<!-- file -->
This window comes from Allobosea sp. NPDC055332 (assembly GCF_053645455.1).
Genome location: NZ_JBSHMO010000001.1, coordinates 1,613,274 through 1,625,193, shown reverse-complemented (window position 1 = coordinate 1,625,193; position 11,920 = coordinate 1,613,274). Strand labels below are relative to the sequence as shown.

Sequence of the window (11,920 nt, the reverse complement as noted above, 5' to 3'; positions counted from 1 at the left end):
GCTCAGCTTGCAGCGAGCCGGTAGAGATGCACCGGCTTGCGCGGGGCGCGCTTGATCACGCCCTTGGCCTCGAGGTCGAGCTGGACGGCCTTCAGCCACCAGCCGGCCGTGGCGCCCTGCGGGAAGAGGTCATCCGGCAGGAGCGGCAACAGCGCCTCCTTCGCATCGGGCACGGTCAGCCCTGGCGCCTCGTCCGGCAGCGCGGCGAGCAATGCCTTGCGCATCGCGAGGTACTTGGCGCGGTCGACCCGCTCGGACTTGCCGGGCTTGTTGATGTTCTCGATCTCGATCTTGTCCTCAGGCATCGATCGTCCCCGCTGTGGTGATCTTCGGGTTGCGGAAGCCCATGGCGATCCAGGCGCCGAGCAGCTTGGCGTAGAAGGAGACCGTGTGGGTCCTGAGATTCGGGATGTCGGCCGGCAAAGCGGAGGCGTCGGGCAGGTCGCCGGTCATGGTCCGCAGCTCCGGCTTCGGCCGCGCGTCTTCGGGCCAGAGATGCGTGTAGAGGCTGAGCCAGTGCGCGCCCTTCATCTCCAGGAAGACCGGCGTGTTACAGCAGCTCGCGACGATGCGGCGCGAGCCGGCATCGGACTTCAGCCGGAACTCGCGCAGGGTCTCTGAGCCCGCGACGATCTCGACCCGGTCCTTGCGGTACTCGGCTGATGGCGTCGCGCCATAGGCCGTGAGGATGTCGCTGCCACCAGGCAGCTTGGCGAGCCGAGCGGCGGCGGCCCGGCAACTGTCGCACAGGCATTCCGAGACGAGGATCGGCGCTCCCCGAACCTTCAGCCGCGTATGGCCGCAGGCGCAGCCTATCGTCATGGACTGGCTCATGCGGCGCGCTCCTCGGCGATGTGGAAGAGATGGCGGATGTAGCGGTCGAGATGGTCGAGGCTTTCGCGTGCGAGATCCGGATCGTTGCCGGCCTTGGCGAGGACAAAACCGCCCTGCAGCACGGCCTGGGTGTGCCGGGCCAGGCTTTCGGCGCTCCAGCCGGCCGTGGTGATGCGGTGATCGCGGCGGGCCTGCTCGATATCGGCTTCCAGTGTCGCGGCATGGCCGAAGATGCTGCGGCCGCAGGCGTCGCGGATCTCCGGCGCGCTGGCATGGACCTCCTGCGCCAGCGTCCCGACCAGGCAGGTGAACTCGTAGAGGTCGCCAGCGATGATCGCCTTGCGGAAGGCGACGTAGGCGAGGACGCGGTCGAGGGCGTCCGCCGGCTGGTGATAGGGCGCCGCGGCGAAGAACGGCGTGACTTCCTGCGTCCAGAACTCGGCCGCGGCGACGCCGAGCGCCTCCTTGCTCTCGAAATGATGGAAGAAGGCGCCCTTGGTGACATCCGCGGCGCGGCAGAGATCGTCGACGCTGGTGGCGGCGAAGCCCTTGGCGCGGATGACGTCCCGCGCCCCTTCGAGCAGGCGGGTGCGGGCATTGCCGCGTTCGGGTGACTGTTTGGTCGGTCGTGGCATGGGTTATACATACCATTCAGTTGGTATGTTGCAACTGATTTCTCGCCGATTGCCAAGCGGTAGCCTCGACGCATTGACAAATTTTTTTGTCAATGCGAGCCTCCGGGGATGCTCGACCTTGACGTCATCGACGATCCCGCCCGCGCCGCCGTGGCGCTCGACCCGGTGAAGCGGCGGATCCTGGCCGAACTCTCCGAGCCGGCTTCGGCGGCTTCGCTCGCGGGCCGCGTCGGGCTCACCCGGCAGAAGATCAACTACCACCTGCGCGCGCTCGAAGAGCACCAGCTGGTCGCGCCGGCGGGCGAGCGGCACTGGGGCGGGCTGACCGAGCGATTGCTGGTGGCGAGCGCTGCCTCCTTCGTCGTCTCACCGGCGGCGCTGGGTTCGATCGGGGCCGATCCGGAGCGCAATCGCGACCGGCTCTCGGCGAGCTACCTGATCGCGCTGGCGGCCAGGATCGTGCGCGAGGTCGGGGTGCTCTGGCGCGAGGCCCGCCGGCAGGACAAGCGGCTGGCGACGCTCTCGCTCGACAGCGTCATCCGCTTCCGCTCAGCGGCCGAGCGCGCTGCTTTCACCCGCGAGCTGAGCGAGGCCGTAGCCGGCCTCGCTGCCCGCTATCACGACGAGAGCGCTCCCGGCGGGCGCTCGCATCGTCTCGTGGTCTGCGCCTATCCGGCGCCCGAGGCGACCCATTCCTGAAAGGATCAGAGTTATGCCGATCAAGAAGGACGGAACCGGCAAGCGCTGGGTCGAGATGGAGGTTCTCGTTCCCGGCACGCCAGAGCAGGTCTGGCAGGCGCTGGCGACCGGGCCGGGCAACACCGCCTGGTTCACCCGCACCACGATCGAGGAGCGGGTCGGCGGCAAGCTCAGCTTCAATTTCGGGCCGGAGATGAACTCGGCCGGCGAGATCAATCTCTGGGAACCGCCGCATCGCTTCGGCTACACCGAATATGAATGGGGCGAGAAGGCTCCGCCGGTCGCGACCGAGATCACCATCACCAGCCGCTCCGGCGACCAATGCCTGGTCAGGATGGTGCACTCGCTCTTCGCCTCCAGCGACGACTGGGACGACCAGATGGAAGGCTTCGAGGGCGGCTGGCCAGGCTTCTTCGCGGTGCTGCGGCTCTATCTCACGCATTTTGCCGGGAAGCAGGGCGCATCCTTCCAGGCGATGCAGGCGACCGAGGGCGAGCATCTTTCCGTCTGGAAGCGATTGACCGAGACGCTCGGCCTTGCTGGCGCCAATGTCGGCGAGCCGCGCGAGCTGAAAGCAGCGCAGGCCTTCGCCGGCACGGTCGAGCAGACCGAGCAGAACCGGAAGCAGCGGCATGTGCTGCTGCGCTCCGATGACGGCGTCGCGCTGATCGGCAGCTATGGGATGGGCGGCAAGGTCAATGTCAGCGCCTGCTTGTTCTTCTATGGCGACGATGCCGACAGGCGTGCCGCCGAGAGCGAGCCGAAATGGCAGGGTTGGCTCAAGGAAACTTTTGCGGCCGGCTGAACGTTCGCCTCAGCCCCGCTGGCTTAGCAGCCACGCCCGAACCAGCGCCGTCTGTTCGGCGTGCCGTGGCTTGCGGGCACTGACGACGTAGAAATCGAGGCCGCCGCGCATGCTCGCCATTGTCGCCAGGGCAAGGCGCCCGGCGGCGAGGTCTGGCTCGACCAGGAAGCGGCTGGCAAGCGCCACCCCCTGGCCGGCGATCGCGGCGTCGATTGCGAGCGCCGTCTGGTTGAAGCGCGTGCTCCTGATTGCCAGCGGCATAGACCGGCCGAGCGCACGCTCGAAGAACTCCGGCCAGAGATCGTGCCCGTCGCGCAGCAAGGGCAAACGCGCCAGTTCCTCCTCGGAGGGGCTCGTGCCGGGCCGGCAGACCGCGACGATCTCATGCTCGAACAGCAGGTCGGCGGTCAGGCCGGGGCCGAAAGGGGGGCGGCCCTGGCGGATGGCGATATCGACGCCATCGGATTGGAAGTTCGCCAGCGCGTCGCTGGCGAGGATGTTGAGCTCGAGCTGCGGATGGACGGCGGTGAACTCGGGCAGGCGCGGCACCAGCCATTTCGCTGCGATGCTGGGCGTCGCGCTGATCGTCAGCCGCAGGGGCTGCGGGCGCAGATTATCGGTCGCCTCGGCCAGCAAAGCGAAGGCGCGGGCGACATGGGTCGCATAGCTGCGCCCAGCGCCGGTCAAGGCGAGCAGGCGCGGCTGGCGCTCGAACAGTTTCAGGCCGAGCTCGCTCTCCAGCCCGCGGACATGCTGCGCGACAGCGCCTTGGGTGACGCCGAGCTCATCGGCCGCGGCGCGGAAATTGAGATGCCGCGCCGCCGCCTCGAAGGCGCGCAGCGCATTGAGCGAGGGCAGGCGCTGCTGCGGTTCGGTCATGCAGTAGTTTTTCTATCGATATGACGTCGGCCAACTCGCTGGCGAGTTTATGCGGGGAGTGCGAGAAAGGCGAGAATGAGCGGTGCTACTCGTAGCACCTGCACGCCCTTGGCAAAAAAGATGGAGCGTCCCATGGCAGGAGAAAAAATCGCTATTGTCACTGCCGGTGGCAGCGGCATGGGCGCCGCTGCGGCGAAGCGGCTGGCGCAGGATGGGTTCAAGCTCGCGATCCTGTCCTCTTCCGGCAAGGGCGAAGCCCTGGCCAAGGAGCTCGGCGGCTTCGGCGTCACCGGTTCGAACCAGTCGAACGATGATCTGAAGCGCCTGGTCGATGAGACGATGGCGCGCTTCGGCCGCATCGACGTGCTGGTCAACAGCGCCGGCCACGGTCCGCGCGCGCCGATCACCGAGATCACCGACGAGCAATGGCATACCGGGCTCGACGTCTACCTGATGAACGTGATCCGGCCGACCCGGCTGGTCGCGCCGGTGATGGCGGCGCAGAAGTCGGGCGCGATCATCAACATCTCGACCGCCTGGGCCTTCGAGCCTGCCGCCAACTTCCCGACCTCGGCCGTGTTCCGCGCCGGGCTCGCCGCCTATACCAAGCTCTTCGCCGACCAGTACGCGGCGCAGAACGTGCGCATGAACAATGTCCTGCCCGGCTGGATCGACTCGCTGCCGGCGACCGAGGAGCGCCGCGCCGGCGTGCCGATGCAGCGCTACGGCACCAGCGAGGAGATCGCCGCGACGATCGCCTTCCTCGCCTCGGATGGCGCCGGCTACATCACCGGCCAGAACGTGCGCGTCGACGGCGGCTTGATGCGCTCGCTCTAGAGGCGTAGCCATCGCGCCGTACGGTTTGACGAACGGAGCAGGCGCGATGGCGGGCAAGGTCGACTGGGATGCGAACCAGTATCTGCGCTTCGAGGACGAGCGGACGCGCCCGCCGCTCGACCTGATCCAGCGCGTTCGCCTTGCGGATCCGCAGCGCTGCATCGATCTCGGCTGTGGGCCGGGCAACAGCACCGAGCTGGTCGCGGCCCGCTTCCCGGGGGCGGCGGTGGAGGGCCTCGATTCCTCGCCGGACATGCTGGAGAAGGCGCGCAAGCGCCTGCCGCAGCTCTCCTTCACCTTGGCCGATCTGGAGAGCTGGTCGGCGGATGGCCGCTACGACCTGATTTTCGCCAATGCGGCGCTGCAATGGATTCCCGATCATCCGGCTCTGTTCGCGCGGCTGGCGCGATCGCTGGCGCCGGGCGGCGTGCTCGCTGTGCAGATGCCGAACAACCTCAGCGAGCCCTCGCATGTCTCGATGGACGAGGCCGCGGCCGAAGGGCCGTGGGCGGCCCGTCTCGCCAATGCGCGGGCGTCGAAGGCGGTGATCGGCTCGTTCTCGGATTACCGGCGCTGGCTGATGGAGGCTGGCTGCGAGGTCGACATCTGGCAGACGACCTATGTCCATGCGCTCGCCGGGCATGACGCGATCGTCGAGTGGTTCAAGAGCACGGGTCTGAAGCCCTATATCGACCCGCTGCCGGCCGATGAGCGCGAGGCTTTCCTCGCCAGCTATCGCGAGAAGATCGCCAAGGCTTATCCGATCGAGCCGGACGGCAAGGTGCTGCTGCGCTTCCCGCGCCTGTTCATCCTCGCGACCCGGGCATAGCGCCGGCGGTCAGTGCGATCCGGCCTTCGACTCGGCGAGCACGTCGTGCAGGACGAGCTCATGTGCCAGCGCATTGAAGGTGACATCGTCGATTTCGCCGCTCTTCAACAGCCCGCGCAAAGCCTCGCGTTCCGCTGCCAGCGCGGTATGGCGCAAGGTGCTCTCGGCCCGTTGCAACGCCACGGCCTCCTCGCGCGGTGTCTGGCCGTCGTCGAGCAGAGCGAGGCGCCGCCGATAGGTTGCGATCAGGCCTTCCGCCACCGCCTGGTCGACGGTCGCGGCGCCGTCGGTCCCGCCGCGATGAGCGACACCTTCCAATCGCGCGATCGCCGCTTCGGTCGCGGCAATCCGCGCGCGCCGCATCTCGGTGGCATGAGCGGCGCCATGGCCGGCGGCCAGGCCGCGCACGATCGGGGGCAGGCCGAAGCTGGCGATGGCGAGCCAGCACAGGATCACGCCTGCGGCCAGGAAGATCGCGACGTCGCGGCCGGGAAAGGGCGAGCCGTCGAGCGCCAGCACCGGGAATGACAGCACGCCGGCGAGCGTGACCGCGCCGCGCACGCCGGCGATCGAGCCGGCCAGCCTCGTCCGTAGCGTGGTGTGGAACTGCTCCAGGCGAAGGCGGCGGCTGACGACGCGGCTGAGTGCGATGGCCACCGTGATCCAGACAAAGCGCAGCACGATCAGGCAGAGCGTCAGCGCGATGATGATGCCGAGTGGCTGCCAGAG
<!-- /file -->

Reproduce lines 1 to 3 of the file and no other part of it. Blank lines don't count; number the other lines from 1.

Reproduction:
This window comes from Allobosea sp. NPDC055332 (assembly GCF_053645455.1).
Genome location: NZ_JBSHMO010000001.1, coordinates 1,613,274 through 1,625,193, shown reverse-complemented (window position 1 = coordinate 1,625,193; position 11,920 = coordinate 1,613,274). Strand labels below are relative to the sequence as shown.

Sequence of the window (11,920 nt, the reverse complement as noted above, 5' to 3'; positions counted from 1 at the left end):